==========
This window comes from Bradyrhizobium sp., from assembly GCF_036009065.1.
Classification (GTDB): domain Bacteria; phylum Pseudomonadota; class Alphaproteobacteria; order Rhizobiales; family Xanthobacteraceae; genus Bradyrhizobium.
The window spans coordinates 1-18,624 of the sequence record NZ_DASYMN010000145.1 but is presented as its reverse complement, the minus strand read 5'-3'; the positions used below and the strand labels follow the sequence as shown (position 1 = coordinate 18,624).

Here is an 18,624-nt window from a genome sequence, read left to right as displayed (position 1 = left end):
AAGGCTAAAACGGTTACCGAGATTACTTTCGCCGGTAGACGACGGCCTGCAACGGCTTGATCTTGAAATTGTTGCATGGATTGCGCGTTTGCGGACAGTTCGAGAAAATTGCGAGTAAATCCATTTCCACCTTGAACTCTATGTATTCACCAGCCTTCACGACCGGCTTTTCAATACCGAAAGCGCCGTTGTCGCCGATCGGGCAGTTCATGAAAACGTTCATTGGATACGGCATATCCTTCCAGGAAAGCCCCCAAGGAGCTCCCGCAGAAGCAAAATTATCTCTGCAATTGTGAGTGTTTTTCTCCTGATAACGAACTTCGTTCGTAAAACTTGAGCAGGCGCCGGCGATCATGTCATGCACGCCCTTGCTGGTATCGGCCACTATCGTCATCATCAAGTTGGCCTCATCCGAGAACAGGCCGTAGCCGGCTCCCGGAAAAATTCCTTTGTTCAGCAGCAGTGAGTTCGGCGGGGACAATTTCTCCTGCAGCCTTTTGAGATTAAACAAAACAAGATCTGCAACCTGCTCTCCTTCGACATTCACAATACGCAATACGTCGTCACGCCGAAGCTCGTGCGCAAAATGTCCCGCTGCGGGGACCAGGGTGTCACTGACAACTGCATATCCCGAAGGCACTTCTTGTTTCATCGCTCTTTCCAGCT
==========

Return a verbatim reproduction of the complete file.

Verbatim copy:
This window comes from Bradyrhizobium sp., from assembly GCF_036009065.1.
Classification (GTDB): domain Bacteria; phylum Pseudomonadota; class Alphaproteobacteria; order Rhizobiales; family Xanthobacteraceae; genus Bradyrhizobium.
The window spans coordinates 1-18,624 of the sequence record NZ_DASYMN010000145.1 but is presented as its reverse complement, the minus strand read 5'-3'; the positions used below and the strand labels follow the sequence as shown (position 1 = coordinate 18,624).

Here is an 18,624-nt window from a genome sequence, read left to right as displayed (position 1 = left end):
AAGGCTAAAACGGTTACCGAGATTACTTTCGCCGGTAGACGACGGCCTGCAACGGCTTGATCTTGAAATTGTTGCATGGATTGCGCGTTTGCGGACAGTTCGAGAAAATTGCGAGTAAATCCATTTCCACCTTGAACTCTATGTATTCACCAGCCTTCACGACCGGCTTTTCAATACCGAAAGCGCCGTTGTCGCCGATCGGGCAGTTCATGAAAACGTTCATTGGATACGGCATATCCTTCCAGGAAAGCCCCCAAGGAGCTCCCGCAGAAGCAAAATTATCTCTGCAATTGTGAGTGTTTTTCTCCTGATAACGAACTTCGTTCGTAAAACTTGAGCAGGCGCCGGCGATCATGTCATGCACGCCCTTGCTGGTATCGGCCACTATCGTCATCATCAAGTTGGCCTCATCCGAGAACAGGCCGTAGCCGGCTCCCGGAAAAATTCCTTTGTTCAGCAGCAGTGAGTTCGGCGGGGACAATTTCTCCTGCAGCCTTTTGAGATTAAACAAAACAAGATCTGCAACCTGCTCTCCTTCGACATTCACAATACGCAATACGTCGTCACGCCGAAGCTCGTGCGCAAAATGTCCCGCTGCGGGGACCAGGGTGTCACTGACAACTGCATATCCCGAAGGCACTTCTTGTTTCATCGCTCTTTCCAGCT